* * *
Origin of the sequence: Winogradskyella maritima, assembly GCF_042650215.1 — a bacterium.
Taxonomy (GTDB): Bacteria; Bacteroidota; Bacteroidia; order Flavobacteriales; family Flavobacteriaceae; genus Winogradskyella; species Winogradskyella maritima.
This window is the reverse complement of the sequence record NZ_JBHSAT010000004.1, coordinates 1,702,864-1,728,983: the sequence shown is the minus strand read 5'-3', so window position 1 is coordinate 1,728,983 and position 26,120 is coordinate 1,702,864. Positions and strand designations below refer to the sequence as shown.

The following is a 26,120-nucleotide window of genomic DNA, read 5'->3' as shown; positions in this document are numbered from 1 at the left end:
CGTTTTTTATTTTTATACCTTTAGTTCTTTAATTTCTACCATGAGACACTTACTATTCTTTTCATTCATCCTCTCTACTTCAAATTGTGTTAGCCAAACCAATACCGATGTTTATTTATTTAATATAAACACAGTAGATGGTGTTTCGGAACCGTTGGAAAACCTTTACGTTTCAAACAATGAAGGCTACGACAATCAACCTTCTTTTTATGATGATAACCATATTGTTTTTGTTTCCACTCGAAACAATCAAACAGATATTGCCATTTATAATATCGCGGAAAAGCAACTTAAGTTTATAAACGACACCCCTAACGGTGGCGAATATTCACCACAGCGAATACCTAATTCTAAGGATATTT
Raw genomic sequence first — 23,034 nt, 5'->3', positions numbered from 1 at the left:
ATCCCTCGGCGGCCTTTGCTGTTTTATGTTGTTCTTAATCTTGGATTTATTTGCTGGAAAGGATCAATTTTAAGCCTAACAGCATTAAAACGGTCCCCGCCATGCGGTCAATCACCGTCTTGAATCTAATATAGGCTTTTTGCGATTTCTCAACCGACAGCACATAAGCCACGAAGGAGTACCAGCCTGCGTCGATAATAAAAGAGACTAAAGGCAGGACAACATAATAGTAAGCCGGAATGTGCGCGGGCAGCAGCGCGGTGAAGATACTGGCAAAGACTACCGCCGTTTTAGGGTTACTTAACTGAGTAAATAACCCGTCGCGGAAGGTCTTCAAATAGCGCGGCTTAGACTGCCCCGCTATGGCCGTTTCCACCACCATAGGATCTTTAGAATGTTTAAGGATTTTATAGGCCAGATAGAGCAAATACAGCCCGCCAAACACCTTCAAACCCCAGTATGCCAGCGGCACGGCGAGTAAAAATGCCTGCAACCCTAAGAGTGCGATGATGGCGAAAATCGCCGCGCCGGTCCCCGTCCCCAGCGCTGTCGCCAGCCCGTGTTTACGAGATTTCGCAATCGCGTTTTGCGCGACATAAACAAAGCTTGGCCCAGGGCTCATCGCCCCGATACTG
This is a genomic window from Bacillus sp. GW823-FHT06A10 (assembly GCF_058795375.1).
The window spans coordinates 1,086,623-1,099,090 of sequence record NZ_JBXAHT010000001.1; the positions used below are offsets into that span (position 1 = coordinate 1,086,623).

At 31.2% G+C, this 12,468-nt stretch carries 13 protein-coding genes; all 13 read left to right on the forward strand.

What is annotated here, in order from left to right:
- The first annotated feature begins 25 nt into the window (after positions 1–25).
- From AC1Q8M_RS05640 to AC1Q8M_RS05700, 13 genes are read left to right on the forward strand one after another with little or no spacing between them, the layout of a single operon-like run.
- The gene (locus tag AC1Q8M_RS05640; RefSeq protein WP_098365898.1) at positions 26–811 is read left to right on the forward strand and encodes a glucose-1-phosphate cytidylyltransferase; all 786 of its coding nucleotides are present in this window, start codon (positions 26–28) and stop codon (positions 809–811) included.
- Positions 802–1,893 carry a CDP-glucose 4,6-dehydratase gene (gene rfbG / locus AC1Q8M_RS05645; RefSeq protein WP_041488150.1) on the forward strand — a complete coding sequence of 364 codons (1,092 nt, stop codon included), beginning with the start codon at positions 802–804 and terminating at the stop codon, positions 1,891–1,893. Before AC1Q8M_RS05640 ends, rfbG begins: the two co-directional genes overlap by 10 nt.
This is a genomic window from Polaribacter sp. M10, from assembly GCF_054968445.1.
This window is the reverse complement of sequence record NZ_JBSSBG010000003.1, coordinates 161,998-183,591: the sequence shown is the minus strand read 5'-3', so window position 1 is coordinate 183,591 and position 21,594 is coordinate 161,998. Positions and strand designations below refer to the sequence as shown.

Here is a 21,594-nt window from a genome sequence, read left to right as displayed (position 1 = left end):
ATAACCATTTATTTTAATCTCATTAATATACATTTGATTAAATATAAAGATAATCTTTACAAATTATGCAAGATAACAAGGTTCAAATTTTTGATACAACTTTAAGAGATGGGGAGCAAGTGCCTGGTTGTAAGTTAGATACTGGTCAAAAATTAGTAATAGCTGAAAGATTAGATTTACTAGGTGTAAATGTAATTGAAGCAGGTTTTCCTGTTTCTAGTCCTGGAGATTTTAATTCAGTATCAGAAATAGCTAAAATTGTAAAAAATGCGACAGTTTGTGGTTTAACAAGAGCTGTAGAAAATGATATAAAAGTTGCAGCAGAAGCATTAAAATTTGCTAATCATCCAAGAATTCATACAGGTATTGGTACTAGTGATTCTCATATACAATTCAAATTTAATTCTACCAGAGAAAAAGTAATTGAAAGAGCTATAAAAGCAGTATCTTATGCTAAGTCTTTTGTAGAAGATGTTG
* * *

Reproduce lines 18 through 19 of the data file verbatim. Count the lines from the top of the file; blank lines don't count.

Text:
Here is a 21,594-nt window from a genome sequence, read left to right as displayed (position 1 = left end):
ATAACCATTTATTTTAATCTCATTAATATACATTTGATTAAATATAAAGATAATCTTTACAAATTATGCAAGATAACAAGGTTCAAATTTTTGATACAACTTTAAGAGATGGGGAGCAAGTGCCTGGTTGTAAGTTAGATACTGGTCAAAAATTAGTAATAGCTGAAAGATTAGATTTACTAGGTGTAAATGTAATTGAAGCAGGTTTTCCTGTTTCTAGTCCTGGAGATTTTAATTCAGTATCAGAAATAGCTAAAATTGTAAAAAATGCGACAGTTTGTGGTTTAACAAGAGCTGTAGAAAATGATATAAAAGTTGCAGCAGAAGCATTAAAATTTGCTAATCATCCAAGAATTCATACAGGTATTGGTACTAGTGATTCTCATATACAATTCAAATTTAATTCTACCAGAGAAAAAGTAATTGAAAGAGCTATAAAAGCAGTATCTTATGCTAAGTCTTTTGTAGAAGATGTTG